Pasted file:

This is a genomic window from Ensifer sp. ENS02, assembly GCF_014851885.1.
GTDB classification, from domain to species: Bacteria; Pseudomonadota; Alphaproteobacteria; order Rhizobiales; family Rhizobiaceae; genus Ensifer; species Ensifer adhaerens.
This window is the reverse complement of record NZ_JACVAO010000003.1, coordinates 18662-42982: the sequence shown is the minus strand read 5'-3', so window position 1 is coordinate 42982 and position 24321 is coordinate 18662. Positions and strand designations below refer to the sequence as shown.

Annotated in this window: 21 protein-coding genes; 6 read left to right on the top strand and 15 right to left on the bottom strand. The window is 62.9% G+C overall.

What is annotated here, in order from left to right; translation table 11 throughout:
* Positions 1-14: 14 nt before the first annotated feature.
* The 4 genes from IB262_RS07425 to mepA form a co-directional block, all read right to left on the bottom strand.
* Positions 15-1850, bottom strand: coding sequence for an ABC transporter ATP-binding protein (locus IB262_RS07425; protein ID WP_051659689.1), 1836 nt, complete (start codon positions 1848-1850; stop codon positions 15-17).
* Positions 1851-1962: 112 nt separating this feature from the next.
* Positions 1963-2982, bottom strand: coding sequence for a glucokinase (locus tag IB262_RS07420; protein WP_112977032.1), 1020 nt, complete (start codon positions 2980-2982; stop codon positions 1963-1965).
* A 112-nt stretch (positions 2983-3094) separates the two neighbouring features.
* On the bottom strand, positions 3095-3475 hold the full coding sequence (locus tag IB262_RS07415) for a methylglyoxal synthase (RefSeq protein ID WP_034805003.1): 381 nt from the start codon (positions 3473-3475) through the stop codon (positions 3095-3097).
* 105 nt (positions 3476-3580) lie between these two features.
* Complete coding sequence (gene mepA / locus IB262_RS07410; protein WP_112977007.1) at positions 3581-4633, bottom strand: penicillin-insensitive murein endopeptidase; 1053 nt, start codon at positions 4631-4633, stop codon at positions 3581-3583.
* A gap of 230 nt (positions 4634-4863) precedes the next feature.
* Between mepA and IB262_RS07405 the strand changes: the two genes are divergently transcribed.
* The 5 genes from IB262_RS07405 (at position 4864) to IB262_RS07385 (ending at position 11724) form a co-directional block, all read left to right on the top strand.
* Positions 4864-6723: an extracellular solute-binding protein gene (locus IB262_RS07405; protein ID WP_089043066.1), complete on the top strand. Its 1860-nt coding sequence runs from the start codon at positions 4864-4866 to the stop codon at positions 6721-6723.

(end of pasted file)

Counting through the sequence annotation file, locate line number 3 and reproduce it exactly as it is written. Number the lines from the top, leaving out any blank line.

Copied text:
This window is the reverse complement of record NZ_JACVAO010000003.1, coordinates 18662-42982: the sequence shown is the minus strand read 5'-3', so window position 1 is coordinate 42982 and position 24321 is coordinate 18662. Positions and strand designations below refer to the sequence as shown.